Prerelease Event – Disney Lorcana

A promising first look at "the next game that is going to kill MTG. No, for real this time."

This past weekend, the 19th of August, was the Pre-Release weekend for Lorcana, Disney’s new, highly-anticipated trading card game. I went to an event at my LGS with my wife and another friend, and I wanted to share my thoughts on the game and its experience. I was able to play nine games over the course of four hours at the store, and I had a great time getting acquainted with the game and its rules.

For those wondering, no, I won’t be touching on any drama surrounding the game’s publisher or how the release is being handled. There are a multitude of good articles and editorials already available, if that’s what you’re interested in. I want to answer the questions “How does Lorcana play?” and “Is Lorcana a good game?”

What is Lorcana about?

Some of you are probably asking “How is this game going to make any sense lore-wise, and what is the point?” This blurb from Ravensburger’s Quick Start Guide for the game sets the theme and tone for the game quite well, I think:

“As an Illumineer in the wondrous realm of Lorcana, you’ll wield magical ink to summon new versions of Disney characters and items, which are called glimmers. These glimmers—some familiar, some fantastic—will help you as you race across Lorcana to find and collect missing pieces of lore. Endless quests await!

“In this game, you race to locate pieces of lore scattered across Lorcana and collect them for safekeeping. Summon glimmers of Disney characters and items along the way to help with quests, hinder your opponents, and challenge opposing characters. With the right strategy and a bit of luck, you can preserve your collected lore against future threats!”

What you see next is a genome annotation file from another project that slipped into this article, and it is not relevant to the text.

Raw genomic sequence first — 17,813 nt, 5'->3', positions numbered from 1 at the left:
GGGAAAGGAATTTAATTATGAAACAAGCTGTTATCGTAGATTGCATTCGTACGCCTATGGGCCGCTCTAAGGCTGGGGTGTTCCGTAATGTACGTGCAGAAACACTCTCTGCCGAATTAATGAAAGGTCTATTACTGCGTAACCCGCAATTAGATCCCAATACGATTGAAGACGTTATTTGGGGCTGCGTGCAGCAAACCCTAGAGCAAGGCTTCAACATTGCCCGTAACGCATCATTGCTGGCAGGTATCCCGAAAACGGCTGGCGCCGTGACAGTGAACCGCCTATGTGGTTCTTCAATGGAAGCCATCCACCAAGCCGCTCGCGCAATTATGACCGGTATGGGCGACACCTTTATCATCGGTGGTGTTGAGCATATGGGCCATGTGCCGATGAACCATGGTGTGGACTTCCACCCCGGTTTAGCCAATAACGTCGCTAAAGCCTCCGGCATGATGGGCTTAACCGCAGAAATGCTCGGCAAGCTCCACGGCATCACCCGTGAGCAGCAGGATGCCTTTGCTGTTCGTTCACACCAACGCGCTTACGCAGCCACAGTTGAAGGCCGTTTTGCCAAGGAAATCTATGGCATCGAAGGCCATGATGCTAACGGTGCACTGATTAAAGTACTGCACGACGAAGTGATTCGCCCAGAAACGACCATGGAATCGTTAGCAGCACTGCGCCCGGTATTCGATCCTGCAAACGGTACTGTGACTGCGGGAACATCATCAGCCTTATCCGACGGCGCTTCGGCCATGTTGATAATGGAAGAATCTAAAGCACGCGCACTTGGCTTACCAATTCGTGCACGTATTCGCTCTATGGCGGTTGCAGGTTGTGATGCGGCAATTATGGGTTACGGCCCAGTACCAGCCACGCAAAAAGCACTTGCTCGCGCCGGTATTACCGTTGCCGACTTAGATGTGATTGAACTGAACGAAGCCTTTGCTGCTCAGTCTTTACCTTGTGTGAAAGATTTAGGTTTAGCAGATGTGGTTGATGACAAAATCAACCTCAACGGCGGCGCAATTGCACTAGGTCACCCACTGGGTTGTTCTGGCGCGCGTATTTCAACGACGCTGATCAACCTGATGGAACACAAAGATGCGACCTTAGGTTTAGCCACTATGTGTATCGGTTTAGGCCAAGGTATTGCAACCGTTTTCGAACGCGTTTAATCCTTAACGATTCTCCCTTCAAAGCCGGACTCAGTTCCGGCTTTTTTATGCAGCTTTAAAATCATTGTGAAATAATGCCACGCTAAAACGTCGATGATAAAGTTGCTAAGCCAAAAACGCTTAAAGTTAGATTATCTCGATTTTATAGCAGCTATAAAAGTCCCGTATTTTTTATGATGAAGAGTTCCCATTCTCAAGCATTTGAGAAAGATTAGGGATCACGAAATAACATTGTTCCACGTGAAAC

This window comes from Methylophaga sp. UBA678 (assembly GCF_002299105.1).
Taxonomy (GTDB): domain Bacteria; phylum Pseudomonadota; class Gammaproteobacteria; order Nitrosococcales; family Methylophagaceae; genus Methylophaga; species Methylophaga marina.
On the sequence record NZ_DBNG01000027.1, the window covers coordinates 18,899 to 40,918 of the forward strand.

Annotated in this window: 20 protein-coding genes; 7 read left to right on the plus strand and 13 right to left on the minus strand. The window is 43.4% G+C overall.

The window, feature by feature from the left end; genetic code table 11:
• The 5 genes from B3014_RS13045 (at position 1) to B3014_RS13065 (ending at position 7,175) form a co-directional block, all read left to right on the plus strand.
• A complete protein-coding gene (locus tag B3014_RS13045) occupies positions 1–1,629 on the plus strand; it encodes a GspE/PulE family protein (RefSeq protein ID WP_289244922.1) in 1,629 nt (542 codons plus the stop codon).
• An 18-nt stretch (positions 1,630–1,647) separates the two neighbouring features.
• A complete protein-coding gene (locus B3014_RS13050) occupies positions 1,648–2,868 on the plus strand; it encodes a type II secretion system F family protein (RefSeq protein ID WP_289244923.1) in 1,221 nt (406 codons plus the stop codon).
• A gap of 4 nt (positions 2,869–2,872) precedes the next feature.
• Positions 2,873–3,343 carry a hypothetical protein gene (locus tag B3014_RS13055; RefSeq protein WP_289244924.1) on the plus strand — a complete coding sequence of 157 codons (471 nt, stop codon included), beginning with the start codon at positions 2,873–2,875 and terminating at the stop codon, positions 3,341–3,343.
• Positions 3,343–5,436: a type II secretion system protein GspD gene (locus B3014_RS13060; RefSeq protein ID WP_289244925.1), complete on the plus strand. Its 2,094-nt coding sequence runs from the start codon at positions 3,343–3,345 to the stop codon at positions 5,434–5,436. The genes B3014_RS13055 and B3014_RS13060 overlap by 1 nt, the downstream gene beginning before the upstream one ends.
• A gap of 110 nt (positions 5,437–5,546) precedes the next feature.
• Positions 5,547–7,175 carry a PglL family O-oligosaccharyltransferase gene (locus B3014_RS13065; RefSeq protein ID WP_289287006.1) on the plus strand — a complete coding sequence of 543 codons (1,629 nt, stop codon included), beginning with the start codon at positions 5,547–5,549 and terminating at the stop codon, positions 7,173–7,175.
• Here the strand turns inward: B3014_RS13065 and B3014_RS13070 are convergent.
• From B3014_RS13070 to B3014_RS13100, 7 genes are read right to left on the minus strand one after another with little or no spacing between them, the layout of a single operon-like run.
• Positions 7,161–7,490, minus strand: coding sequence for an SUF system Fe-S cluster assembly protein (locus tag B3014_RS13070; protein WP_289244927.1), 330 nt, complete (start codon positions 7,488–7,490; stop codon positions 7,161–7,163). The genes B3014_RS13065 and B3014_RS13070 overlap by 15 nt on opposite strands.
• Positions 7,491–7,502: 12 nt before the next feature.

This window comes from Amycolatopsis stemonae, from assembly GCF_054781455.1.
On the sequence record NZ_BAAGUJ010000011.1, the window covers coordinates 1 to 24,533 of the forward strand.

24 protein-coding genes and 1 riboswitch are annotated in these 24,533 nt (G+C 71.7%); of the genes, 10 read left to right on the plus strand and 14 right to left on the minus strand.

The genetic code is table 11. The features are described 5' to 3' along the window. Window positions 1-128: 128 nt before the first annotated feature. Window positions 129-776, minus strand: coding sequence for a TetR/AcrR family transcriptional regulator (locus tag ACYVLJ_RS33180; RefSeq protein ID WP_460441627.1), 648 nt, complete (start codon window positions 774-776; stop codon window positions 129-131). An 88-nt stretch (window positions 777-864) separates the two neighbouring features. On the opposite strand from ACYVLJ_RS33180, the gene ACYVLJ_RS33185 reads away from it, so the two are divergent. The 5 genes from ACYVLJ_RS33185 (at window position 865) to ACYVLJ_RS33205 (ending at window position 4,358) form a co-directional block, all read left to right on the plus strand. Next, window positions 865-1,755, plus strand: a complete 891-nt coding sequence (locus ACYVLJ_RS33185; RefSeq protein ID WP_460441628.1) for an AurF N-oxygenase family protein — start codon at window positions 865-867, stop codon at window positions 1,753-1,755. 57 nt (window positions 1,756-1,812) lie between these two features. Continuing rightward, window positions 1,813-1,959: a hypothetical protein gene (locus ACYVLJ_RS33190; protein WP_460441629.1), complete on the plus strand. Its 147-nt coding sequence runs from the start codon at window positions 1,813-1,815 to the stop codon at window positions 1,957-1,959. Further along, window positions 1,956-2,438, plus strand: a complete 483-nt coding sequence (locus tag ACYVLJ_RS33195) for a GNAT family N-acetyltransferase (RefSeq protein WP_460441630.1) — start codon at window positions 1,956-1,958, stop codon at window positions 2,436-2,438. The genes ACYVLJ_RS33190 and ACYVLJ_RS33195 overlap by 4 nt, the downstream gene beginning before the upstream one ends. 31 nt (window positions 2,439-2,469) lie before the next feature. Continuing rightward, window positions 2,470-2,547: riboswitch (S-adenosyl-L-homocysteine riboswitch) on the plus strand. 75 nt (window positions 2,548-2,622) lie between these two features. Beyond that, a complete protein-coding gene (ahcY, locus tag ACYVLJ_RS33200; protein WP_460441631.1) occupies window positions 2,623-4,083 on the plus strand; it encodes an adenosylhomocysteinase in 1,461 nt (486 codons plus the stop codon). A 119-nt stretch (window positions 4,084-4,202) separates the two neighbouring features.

Each player in a game of Lorcana is using magical ink to draw or summon characters, items, and even songs to help you reach the finish line, which is to get twenty Lore before anyone else. It’s a seemingly simple premise, yet deep enough to provide almost endless material for future sets (if someone out there from Ravensburger is listening, I will buy stock in a Kingdom Hearts set, so get on that ASAP).

What instantly sold me on Lorcana was the fact that it comes ready to play with three or four or even five players right out of the gate. Just add more players, and all rules stay exactly the same. No special rules, no special formats, and no different card sets. In fact, the very first game of Lorcana I played this past weekend was a three-player game with my wife and our friend who came. As someone who hates “having to explain Magic” and then “having to explain Commander,” I cannot put into words how much better this is for the health of the game long-term and for player retention.

How do you play Lorcana?

One of the most fundamental aspects of any card game is its resource system, and games can be made or broken based on whether the resource system works well. Lorcana’s resource system is referred to ask “ink,” and your collective pool of resources available is called your “inkwell.” (Yes, someone definitely made a “You guys made me ink…” reference yesterday at the LGS.) In Lorcana, the cards in your hand are both playable cards and resources, but only one at a time. A player acquires ink to use by puting cards from their hand face-down into their inkwell over the course of the game. Almost any card can be played as either a card or as ink, with exception. Cards without a swirly golden border around their casting cost cannot be played as ink; in the below example, Lilo cannot be played in an inkwell, but Stitch can.

From my experience, 85-90% of the cards in the precon decks are ink-able (I guess that’s a term now?), and I’d expect the ratio to stay roughly the same once the community starts building more competitive decks.